End of life issues in the Low Countries

On the 9th of October 2021, Vincent Kemme, founder of the Institute ‘Biofides’ for biology and faith, and editor in chief of Acta Medica Catholica, bulletin of the Belgian Catholic Medica Association, was invited to give a talk on ‘End of Life issues in the Low Countries, at the occasion of the National Meeting of the Catholic Medical Association in Portugal, helt in the Catholic Faculty of Medicine in Lisbon. Here follows a written account of his presentation. 


It is a privilege and an honour for me to speak to you, today, at this National Day for Catholic Physicians in Portugal, at the Catholic Faculty for Medicine in Lisbon. Allow me to introduce myself to you briefly, before touching upon the topic you asked me to speak about during this conference: Euthanasia in the Netherlands and Belgium. 

I am a biologist from the Netherlands, trained in the higher secondary education for young people, preparing for university studies in medicine and other disciplines, mostly the natural sciences. I taught in the Netherlands and in Belgium and at the European Schools in Brussels. During my academic studies at the university of Utrecht in the Netherlands, I had a life changing experience of Gods existence, due to the encounter with a new ecclesial movement, the so called ‘charismatic renewal’. Before, although raised in a catholic family, I had left the Church and had no religious practice, as a result of lack of understanding and interest. From that experience on, in 1980 to be exact, the relationship between faith and biology became a central theme in my intellectual journey. Science and faith, evolution and creation, but also the ethical questions around abortion, contraception, euthanasia, but also ecology, had become unavoidable due to the great changes in the culture in the sixties and later on. For that reason and out of pure curiosity, I pursued additional studies in theology, philosophy and bio-ethics.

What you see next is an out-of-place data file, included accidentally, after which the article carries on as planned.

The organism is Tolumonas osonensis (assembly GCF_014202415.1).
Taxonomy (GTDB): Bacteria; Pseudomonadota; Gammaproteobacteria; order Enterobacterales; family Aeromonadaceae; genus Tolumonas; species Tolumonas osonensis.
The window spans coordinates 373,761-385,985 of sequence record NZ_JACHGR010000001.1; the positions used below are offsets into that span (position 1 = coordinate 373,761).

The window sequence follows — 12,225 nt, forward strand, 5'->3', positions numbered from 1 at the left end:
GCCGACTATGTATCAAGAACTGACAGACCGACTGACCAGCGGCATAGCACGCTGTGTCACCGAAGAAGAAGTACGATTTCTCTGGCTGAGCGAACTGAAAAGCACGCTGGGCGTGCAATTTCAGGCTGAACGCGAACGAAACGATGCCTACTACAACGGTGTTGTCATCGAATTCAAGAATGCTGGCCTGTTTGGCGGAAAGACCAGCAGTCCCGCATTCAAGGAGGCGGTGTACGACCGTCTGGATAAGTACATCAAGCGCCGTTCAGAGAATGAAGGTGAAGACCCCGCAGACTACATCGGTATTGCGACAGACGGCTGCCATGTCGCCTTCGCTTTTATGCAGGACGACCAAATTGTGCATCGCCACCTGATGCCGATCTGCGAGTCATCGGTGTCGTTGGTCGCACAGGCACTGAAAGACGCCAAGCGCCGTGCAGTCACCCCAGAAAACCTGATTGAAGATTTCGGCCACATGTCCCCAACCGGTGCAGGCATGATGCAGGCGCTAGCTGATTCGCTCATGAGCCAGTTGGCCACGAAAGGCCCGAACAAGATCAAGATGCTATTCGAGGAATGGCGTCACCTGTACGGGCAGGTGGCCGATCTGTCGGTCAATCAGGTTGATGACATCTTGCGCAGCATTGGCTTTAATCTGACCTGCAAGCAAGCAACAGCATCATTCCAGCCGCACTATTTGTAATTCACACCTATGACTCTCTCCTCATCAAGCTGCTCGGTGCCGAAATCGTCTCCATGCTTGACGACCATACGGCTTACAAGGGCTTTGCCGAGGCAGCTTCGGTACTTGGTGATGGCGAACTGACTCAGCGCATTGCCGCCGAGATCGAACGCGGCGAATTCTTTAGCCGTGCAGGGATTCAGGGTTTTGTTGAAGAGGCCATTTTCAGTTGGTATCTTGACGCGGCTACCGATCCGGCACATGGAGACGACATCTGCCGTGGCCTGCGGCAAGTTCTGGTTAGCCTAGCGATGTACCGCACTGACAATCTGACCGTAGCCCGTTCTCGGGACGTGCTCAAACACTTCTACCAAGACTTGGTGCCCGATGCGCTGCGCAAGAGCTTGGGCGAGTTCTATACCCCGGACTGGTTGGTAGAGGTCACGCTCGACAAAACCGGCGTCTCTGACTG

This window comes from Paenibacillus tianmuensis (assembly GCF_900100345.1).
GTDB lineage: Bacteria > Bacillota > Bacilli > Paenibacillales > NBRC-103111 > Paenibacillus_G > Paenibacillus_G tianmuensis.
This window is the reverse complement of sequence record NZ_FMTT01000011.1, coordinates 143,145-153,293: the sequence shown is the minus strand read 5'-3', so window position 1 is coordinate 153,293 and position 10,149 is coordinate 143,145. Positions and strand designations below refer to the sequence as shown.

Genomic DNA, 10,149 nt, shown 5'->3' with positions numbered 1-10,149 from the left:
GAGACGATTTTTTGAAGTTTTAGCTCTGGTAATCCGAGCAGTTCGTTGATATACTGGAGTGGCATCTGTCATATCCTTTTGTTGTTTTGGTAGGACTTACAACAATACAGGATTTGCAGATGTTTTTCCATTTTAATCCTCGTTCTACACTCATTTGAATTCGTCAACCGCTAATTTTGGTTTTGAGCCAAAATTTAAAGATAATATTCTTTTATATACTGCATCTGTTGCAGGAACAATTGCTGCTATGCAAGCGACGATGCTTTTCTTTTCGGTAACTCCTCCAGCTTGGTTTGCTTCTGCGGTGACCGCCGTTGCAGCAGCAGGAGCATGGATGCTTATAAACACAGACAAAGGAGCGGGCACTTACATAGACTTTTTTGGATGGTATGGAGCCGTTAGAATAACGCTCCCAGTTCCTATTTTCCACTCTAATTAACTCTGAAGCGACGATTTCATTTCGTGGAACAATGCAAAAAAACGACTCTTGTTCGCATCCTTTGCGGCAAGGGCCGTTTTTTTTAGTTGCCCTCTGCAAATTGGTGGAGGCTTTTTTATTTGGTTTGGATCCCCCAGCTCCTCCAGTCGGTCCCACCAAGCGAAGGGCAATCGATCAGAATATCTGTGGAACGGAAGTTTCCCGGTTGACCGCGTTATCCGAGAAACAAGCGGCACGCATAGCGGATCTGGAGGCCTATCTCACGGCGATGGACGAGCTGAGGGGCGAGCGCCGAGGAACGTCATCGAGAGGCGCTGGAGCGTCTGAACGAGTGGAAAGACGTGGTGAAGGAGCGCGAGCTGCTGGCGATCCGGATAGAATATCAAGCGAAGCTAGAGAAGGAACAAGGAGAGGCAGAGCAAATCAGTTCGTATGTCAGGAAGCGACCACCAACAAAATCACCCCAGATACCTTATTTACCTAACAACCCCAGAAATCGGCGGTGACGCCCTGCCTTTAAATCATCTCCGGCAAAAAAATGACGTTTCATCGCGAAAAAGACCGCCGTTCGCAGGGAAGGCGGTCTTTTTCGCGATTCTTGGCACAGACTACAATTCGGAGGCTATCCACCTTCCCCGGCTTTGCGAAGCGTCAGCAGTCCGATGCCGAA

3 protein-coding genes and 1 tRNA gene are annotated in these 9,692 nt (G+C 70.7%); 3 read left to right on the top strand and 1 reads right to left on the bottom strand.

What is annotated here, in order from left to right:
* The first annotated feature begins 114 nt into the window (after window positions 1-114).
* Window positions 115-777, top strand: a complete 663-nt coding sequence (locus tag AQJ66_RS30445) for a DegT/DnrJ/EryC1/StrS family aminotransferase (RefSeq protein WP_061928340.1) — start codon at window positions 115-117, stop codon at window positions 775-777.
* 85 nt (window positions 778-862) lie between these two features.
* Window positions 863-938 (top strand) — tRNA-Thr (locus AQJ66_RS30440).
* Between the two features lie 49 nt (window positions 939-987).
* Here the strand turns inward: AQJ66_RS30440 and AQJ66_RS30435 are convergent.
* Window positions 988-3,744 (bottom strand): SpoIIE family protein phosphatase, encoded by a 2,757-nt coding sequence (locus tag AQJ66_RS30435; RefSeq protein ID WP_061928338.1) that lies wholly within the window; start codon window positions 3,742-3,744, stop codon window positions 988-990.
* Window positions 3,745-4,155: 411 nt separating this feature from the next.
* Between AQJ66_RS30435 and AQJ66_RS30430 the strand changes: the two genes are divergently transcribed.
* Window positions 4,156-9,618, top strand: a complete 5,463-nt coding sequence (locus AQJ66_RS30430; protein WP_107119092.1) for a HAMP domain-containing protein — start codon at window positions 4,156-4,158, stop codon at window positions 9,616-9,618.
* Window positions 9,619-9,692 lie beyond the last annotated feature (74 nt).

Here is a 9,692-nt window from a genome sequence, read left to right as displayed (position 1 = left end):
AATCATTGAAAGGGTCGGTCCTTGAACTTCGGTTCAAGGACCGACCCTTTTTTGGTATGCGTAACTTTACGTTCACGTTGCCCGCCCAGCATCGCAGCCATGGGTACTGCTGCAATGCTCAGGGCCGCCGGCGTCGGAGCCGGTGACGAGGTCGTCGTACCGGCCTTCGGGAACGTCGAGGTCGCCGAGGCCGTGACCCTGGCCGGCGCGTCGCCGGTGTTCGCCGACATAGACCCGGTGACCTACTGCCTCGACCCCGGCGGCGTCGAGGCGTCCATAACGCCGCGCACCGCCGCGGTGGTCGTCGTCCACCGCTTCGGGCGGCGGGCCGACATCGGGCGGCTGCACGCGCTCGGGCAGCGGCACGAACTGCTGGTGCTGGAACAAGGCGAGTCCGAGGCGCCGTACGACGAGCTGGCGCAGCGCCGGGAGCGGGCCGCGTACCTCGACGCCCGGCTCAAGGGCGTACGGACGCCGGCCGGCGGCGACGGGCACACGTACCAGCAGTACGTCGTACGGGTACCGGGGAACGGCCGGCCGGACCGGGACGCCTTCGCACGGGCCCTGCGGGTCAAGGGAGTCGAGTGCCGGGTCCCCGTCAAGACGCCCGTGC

In 2009, having moved to Belgium (more precisely: Flanders) with my wife and six children, I had to decide to put an end to my teaching career for ‘health reasons’. Part of the problem was the way I was supposed to teach human sexuality and procreation that even in catholic schools were supposed to be a course in contraception. But there were other reasons too. At that point, I decided to start my apostolate ‘Biofides’, in which I try to provide reasonable answers to any question a student might ask me once they found out that I was a catholic biology teacher.  

Only a few months later, a physician from Brussels, the president of the Catholic Medical Association of Belgium, Prof. Dr. Bernard Ars here present amongst us, invited me to joint the board of the bilingual medical association, in order to deepen, or even correct, the ‘mindset’ of the board, regarding bioethics and the teaching of the Church. Dr. Ars and I are working together now for more than a decade, today in his capacity as president of the World Federation of Catholic Medical Associations with its office in the Vatican. And here I am, speaking to an audience of medical students and doctors in Lisbon. 

Biofides researches first of all the relationship between faith and science, philosophy being the playfield where both human intellectual endeavors meet and enter into a dialogue, without confusing theological and scientific argumentations, nor separating them as irreconcilable. A  proper metaphysical and ontological view of reality and proper understanding of epistemology are needed to bring harmony between faith and science. This leads to a philosophical anthropology, a vision of man, from which one can come to a reasonable understanding of morality and bio-ethics. Biofides addresses itself not only to the medical field, but also to the world of education, science, society as a whole, and the Church itself, where, unfortunately, a lot of confusion appears to exist.